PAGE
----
Author(s): Denise August, Ha-shilth-sa Newspaper

Type: Newspaper Article

Description:
Mainstream Canada, a multinational aquaculture company once known as Pacific National Aquaculture, is restocking net pens after more than a year of inactivity following a salmon disease outbreak. In March 2002, Pacific National Aquaculture Operations Manager, Kevin Onclin issued a memo to PNA staff informing them that IHN (Infectious Hematopoietic Necrosis Virus) had been discovered in the farmed Atlantic Salmon in Ahousaht area net pens.

 

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Title: Fish farm debate renewed.

Year: 2004

Author(s): The Westerly Newspaper

Type: Newspaper Article

Description:
Several factors have thrown Mainstream Canada, the aquaculture company holding 15 salmon and six black cod tenures in Clayoquot Sound, into the spotlight in the last few weeks.

 

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Title: Assessing Community Capacity for Ecosystem Management: Clayoquot Sound and Redberry Lake Biosphere Reserves.

Year: 2004

Author(s): Sharmalene Ruwanthi Mendis

Type: Academic Thesis

Description:
Biosphere reserves are regions that are internationally recognized for their ecological significance and work towards ecosystem management. The concept of community capacity, as developed in the resource management and health promotion literatures, was applied to two such regions that were designated in 2000: Clayoquot Sound and Redberry Lake. The purpose of this comparative research was to better understand what constitutes the collective ability, or community capacity, these places have for fulfilling their functions as biosphere reserves. M.A. Thesis, University of Saskatchewan.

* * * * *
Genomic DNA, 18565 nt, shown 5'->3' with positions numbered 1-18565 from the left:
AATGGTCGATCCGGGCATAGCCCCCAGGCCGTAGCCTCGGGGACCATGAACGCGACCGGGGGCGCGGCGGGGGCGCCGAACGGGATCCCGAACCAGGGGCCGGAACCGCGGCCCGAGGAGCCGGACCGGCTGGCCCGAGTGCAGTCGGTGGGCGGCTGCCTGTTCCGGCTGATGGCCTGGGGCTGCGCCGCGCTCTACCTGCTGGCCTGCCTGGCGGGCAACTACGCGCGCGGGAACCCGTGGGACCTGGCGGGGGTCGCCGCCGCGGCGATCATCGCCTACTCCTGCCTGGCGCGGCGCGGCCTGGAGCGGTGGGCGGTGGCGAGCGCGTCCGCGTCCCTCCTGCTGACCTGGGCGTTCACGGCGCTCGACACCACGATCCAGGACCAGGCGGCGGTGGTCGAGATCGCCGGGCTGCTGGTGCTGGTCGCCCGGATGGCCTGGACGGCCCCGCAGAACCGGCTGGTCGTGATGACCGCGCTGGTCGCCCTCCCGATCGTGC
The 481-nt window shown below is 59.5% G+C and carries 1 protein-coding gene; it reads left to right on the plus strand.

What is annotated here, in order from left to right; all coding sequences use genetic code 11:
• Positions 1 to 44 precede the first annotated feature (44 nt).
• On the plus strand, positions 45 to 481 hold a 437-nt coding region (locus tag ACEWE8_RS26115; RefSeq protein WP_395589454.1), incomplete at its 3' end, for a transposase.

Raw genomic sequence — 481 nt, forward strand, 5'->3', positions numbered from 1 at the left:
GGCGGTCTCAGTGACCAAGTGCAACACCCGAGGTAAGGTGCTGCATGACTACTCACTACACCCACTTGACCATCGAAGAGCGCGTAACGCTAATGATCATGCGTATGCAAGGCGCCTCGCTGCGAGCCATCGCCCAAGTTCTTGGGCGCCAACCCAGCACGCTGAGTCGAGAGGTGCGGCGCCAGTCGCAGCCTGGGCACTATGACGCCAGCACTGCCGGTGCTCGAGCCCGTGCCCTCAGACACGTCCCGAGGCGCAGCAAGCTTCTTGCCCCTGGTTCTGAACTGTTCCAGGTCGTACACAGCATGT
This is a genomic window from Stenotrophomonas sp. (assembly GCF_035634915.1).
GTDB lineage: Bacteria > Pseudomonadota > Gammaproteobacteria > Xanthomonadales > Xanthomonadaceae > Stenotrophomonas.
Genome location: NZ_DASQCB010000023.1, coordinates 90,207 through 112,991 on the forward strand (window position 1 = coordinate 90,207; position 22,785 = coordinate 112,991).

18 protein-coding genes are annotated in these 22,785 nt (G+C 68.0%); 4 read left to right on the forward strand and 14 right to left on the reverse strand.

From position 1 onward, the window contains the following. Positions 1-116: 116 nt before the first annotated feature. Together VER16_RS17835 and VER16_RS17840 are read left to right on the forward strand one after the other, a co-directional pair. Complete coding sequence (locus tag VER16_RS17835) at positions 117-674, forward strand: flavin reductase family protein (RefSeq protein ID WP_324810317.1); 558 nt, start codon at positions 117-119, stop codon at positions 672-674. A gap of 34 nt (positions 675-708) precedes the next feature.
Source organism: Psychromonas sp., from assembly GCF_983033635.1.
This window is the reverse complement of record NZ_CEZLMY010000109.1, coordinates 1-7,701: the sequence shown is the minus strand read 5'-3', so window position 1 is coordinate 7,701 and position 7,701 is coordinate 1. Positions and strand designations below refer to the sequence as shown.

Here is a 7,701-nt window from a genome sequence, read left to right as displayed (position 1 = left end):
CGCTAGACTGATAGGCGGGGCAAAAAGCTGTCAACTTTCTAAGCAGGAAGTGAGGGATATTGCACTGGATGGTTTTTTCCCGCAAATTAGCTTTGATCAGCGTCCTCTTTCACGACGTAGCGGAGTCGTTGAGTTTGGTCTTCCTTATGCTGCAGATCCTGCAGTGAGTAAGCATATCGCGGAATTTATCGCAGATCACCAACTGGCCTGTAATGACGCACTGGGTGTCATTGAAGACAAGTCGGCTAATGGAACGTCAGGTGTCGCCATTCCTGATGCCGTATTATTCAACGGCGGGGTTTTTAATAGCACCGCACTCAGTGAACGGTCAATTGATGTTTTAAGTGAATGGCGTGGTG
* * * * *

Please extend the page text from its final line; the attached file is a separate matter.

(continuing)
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Title: Central Region Chiefs strategize resource management

Year: 2004

Author(s): Denise Ambrose, Ha-Shilth-Sa

Type: Newspaper Article

Description:
Ittattsoo-The Central Region Chiefs met for the first time in 2004 at the Ucluelet First Nation Community Hall. The focus of the meeting was strategy development for the upcoming Clayoquot Sound Interim Measures Extension Agreement (IMEA) renegotiations and other political strategies....

 

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Title: Clayoquot watershed plans almost ready for public review

Year: 2004

Author(s): Jillian Dickens, The Westerly News

Type: Newspaper Article

Description:
It has taken ten years but come this November, eight more out of a total of 14 Clayoquot Sound watershed plans will be ready for public review, said Technical Planning Committee alternate chair Lindsay Jones...

 

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Title: Echachist

Year: 2004

Author(s): David Griffiths, Tonquin Foundation; Kevin Robinson; Melissa Darby

Type: Report (unpublished)

Description:
none

 

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Title: Biosphere Reserves in Canada: exploring ideals and experience

Year: 2004

Type: Journal

Description:
none

 

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Title: Watershed Planning in Clayoquot Sound

Year: 2004

Author(s): Clayoquot Sound Technical Planning Committee